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ESXi Performance monitoring best practices (performance counter selection list)

Hi All,

I received error when i try to analyze the speed or performance issue on my VM, when i try to turn on some of the counters I got the following error:


Is there any guideline or description on which counter shall i put into to analyze disk speed performance issue ?

Thanks

Kind Regards,
JJ
graphing.jpg
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jjoz
Asked:
jjoz
3 Solutions
 
louisreevesCommented:
I would say the issue you have is due to the version of ESX. ESXi is a free product. you are not going to get get very good monitoring without vcenter server. This is the full service application which includes windows counters to give you all the monitoring you will need. ESXi may have more functionality but you will need to buy liscenses. If I am mising anything about the question please let me know if I made any wrong assumptions about the question.

Happy Holidays~!
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jjozAuthor Commented:
hm.. but at least i can get one or two counters like the following:

does this looks like a problem or OK as normal load ?
diskGraphs.jpg
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Danny McDanielClinical Systems AnalystCommented:
that is a general limitation within the GUI that you can't select more than 2 counters at any one time.  If you want to graphically view historical performance data, you can go to the console to collect the performance data with the vm-support command and use batch mode to dump it into a file that can be read with perfmon.  esxplot from http://labs.vmware.com/flings/esxplot will show the batch data, too, and doesn't take as long to load as perfmon, but I don't remember if you can view more than one measurement at a time.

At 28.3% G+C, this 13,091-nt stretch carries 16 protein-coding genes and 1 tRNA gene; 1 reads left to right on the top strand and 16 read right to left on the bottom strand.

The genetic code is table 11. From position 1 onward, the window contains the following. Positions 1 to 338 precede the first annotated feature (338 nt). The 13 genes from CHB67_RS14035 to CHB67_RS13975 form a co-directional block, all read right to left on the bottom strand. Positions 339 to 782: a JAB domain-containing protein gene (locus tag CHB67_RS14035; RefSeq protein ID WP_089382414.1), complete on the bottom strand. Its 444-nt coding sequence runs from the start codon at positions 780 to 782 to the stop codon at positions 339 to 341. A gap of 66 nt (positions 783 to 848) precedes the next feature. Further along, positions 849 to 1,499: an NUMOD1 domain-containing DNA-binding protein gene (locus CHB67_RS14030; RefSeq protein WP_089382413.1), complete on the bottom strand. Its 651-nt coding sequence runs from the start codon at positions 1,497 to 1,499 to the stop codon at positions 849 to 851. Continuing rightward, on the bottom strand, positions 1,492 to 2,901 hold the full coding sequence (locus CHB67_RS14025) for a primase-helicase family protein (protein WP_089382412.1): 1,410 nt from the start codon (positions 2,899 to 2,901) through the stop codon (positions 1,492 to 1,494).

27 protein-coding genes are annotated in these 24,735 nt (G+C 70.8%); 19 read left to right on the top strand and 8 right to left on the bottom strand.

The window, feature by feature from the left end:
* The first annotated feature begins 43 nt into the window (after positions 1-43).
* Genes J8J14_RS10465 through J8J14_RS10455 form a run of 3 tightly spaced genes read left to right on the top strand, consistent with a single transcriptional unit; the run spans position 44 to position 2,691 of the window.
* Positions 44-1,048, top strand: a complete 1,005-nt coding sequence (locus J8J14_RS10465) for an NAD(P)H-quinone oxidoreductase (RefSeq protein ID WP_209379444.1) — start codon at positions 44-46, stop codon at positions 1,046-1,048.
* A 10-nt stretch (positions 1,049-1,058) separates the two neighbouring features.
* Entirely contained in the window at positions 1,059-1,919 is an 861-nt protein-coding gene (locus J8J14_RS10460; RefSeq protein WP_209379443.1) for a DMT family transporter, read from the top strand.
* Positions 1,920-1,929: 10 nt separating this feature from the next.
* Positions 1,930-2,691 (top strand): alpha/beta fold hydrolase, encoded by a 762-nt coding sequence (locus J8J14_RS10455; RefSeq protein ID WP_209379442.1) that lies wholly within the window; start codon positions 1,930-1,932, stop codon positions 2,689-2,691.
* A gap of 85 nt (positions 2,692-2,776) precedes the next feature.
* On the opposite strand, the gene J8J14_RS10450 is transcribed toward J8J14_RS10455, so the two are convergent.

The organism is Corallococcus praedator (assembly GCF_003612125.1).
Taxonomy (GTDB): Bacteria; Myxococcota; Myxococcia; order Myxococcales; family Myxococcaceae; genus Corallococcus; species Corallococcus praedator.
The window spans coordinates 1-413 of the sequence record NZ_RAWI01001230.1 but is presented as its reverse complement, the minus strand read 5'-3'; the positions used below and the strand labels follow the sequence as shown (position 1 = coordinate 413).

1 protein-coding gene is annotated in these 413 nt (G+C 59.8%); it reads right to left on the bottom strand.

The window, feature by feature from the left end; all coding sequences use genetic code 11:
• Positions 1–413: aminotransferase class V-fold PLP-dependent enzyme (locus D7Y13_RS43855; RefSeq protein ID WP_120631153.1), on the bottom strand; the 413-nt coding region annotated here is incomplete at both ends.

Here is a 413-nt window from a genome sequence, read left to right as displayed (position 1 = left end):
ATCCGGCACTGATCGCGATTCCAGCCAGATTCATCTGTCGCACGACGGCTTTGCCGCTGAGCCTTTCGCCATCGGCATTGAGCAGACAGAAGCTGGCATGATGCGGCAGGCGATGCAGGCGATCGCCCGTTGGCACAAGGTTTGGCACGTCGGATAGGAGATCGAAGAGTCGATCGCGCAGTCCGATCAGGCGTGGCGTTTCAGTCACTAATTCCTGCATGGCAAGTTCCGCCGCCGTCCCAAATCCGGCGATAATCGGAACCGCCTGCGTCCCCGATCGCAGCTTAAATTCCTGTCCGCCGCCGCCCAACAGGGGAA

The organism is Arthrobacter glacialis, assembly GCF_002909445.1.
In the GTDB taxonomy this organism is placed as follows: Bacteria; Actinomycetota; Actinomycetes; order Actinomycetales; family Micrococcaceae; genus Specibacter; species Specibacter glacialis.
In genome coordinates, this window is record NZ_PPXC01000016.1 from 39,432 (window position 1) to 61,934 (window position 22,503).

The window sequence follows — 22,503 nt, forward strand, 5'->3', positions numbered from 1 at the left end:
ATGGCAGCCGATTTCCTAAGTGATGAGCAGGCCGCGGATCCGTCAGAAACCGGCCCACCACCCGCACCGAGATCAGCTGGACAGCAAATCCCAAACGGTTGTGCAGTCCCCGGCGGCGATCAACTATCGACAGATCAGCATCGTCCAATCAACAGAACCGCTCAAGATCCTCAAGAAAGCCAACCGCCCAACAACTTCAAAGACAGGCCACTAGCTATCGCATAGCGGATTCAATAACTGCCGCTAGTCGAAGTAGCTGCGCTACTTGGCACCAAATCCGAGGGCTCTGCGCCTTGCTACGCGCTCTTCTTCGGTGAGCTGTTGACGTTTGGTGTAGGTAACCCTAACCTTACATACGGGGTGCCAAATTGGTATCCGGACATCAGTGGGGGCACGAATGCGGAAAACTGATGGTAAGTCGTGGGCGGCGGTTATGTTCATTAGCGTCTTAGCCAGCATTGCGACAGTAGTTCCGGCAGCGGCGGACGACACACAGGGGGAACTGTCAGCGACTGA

The data is stored in the VC's database, if you are using vCenter, so it's also possible to find or create your own application that can pull the data out of the database.
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xylogCommented:
In general, when looking at storage related issues, you want to look at IOPS. That is Input/Ouput operations Per Second. If you are saturating your disks capacity for IO operations you will see degraded performance. Specifically in a VM environment you need to consider how many guest instances are accessing your disk simultaneously. If I have 4 guest instances accessing a volume which is a 2-disk mirror set, I have 4 vms on two spindles. Each disk can handle a certain amount of IOPS so adding disks to a volume will give you more IO capacity.
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jjozAuthor Commented:
@xylog: how can I see the IOPS status in VCenter ? is it possible ?
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xylogCommented:
You already have it in your picture there, its called "Disk Commands Issued."
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jjozAuthor Commented:
(-_-)" thanks xylog, I didn't know it because it doesn't say anything about IOPS :-|
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